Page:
The Tennis World Cup is the first ever mixed tennis event and it is a true landmark in the sport of tennis and gender relations as a whole. Here we look at how tennis finally arrived at true equality..
Early Lawn Tennis
Lawn tennis got going in the mid-19th century after a British major and a Spanish merchant combined aspects of the British game rackets and the Spanish game pelota. The two opened the first tennis club in 1874. The above drawing comes from the same year, demonstrating the layout of the court — which looks pretty familiar for anyone who’s seen a modern tennis court. Also familiar: The fact that women are on the court, even back in 1874 – though playing in a bustle skirt isn’t something that survived the nineteenth century.
Wimbledon began in 1877 as a fundraiser — not exactly the most auspicious beginning for what would become one of the biggest tournaments in tennis. The first Ladies’ Championship at the tournament was held in 1884. Maud Watson was the first victor and earned a prize of 20 guineas. Not much compared to the 1.8 million British pounds that winners earn today.
The tournament was also notable in that, in the extreme heat, one of the women fainted during the second set, probably due to the fact that the competitors were expected to wear long skirts and corsets. The incident was used as evidence for women being too weak and fragile to play five set matches, but it doesn’t seem to have made much impact on what women were allowed to wear.
Introduction to the United States
Not only has tennis been popular with women in the United States since its introduction — tennis was actually introduced to the United States by a woman, namely Mary Ewing Outerbridge. She was introduced to the game in Bermuda and brought it back with her to her home country. The first ever game played in America was between Mary Ewing Outerbridge and her sister Laura on Staten Island in 1874. And as seen in the picture above, painted in 1887, women in America enjoyed a good game of mixed doubles — and a good bustle skirt — just as much as their British counterparts.
Tennis continued to thrive on both sides of the Atlantic as the nineteenth century progressed — and in Australia, too, where women, of course, played the game along with men, as seen above.
Tennis became an Olympic sport in 1896, but the first women’s tournament wasn’t held until the next summer Olympics in 1900. (Though it was dropped as a sport in 1924 and didn’t return until 1988, due to conflicts between the International Lawn Tennis Association and the Olympic Committee.) In 1900, women from four nations competed in tennis; the first female gold medalist for tennis was Charlotte Cooper of Great Britain, who was also a former Wimbledon champion.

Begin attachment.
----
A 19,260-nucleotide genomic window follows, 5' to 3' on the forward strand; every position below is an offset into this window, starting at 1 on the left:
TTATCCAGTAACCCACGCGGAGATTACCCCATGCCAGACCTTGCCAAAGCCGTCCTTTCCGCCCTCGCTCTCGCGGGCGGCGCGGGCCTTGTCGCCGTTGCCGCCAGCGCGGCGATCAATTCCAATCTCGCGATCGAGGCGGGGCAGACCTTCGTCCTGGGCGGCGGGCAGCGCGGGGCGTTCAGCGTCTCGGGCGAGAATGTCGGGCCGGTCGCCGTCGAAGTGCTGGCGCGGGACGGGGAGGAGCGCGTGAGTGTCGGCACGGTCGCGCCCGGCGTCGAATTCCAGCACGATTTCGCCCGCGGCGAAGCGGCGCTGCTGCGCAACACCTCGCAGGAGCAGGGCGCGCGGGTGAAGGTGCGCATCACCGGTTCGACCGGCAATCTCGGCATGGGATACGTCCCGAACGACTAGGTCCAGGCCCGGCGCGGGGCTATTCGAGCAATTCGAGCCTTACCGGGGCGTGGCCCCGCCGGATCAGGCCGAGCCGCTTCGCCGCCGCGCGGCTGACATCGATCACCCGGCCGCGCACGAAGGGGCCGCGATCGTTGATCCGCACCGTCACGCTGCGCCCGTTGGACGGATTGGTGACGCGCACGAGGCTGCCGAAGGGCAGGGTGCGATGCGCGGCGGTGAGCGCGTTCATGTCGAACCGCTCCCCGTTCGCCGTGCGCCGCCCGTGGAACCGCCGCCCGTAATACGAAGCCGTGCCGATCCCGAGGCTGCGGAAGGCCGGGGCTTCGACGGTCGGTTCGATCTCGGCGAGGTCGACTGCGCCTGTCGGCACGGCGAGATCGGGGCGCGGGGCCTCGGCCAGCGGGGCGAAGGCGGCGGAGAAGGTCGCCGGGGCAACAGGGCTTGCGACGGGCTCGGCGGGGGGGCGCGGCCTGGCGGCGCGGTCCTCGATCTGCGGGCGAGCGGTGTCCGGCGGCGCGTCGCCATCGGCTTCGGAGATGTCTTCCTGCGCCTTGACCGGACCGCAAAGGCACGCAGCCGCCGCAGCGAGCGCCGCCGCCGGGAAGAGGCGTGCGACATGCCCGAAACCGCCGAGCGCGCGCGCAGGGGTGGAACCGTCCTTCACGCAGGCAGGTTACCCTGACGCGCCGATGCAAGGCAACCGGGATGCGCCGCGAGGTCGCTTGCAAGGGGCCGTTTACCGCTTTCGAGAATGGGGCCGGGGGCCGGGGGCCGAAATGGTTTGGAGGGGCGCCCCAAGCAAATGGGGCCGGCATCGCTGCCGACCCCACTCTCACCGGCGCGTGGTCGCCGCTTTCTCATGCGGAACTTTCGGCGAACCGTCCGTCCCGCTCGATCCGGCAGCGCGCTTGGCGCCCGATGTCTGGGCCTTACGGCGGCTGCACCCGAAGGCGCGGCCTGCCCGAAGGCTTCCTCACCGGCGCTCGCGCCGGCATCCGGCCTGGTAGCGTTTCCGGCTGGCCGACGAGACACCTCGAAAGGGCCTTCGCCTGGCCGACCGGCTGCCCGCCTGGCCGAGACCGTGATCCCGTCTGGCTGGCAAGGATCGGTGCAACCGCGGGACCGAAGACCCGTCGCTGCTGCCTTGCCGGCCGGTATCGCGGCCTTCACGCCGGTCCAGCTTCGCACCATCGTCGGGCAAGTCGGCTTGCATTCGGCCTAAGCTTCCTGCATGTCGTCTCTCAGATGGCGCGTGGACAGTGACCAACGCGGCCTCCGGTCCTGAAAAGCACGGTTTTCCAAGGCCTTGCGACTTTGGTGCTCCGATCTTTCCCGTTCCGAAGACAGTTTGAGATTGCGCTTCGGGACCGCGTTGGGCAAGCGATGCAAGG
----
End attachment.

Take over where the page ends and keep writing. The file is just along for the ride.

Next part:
Early 20th Century
Tennis continued to grow in popularity among both men and women in the early 20th century. New tournaments were organized, including the rest of what would become the four Grand Slams. The International Lawn Tennis Federation was formed with 12 participating nations, making tennis a truly international sport. And before long, professional players — both men and women — were going on international tours, too. And tennis also began to look very different, at least in terms of what women wore. From the long skirts seen above at Wimbledon in 1901, women eventually began wearing much less restrictive clothing, such as these Australian players in 1922:
By the time stars like American Helen Wills Moody — who won a total of 30 Grand Slam tournaments over the course of her career — emerged in the 1930s, women were wearing something that looks a lot more like modern tennis clothes.
The Open Era
In 1968, tennis’s Open Era began, which opened the Grand Slam tournaments up to both professionals and amateurs. It was a major change for the sport, and it brought new opportunities for women — although there existed a major gap between how much men and women earned in prize money.
Stars of the early days of the Open Era include women like Margaret Court, pictured above, who holds the record for the most Grand Slam victories. Another star, Billie Jean King, helped found the Women’s Tennis Association (WTA), which still exists today and which hosts the US Open every year, to advocate for gender equality in the sport. Naturally, the US Open became the first Grand Slam to give male and female winners equal prize money, starting in 1973. Wimbledon took a while to close the gap – waiting until 2007.
And now comes the Tennis World Cup with total equality between the sexes – and no one wearing corsets.